Hawaii | Interconnection Grade


  • Revise the Initial Review penetration screen to allow for at least 100% of minimum load rather than 15% of peak load

  • Adopt more efficient timelines for simplified review and the study process within the rules

  • Incorporate an inadvertent export screen as part of Initial Review

  • Specify the details that must be provided to interconnection applicants within screening and study results

Note: Freeing the Grid interconnection grades are based solely on the provisions included or referenced within statewide interconnection procedures and do not take into account utility practices or requirements adopted outside of state procedures.

Interconnection policies specify the processes, timelines, and costs associated with connecting distributed energy resources—like solar and energy storage systems—safely and reliably to the grid.

This state’s interconnection grade is based on the following criteria:

Rule Applicability

Facility types and system sizes eligible to interconnect

Updated Standards & Export Provisions

Incorporation of IEEE 1547-2018 and export provisions

Streamlined Review

Use of simplified and expedited screening processes

Initial Review Screens

Technical screens used as part of expedited review


Facility and distribution system modifications

Supplemental Review Screens

Technical screens used in supplemental review

Timelines & Efficiency

Timelines specified for review and other processes

Data Sharing & Reporting

Provision of queue, timeline, cost, and site-specific data

Interconnection Costs & Requirements

Fees and other requirements for interconnection

Dispute Resolution

Interconnection-specific processes for resolving disputes

Hawaii Highlight: How Interconnection Regulations Intersect with Implementation

Hawaii is a good example of a state with updated interconnection practices that have not been reflected in the state’s interconnection tariffs (i.e., Commission-approved utility documents that specify the interconnection requirements and process). Based just on Hawaii’s interconnection rules in its statewide  tariff, the state received a “C” grade, which means that it has adopted some best practices, but should plan to update its rules to streamline and improve the interconnection process. However, utility practices, in some cases, differ from what is included in Hawaii’s statewide rules. For example, utility Hawaiian Electric Company utilizes hosting capacity analysis as part of the penetration screen in its Initial Technical Review rather than the 15 percent of peak load screen that is in the tariff.1 If this change in technical screening method had been incorporated into the rules, HI would have received a higher grade. These types of discrepancies between the written provisions in statewide interconnection rules and actual implementation can lead to a lack of clarity and transparency for interconnection applicants, particularly in states with more than one regulated utility, and underscore the importance of having up-to-date rules that reflect current practices and requirements for all utilities.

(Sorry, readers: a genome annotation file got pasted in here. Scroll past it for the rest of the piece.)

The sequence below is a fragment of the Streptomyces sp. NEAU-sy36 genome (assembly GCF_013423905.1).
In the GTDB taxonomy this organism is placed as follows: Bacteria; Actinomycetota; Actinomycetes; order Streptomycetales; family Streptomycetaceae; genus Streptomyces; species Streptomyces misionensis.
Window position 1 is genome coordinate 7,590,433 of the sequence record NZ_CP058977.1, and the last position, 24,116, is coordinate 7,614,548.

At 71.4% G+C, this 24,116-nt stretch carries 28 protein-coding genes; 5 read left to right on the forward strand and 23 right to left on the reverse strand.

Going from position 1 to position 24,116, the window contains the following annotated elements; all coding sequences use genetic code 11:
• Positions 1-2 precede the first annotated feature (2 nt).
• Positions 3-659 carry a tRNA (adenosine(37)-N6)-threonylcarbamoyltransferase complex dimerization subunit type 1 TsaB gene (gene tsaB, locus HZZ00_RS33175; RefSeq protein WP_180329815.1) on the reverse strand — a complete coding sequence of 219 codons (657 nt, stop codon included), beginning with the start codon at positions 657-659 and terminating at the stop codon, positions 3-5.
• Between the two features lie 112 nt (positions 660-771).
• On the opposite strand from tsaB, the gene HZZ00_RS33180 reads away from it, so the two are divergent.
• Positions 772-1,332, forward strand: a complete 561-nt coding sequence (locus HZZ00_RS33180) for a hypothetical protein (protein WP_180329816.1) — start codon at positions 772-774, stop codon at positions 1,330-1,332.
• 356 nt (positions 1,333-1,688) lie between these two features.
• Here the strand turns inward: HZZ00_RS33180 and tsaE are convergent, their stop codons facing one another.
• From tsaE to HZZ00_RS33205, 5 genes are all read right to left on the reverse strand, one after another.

Noteworthy Best Practices

This section recognizes noteworthy interconnection practices, from among the evaluation criteria. Badges are awarded to the states that meet these noteworthy criteria.


Awarded to states that have included energy storage as an eligible technology in their interconnection rules, incorporated the concept of export capacity, and identified acceptable export control methods.


Awarded to states that require pre-application reports, detailed screening and study results, itemized upgrade cost estimates, and at least monthly public queue reporting that allows for the tracking of the interconnection process steps.

IEEE 1547-2018

Awarded to states that have incorporated the IEEE 1547-2018 Standard and identified or referenced performance categories as well as voltage and frequency settings.


  1. Based on an email exchange between Steven Rymsha (Director of Grid Solutions at Sunrun) and Kaiulani Shinsato (Director of Customer Energy Resources Programs at Hawaiian Electric Company) on June 2, 2023.
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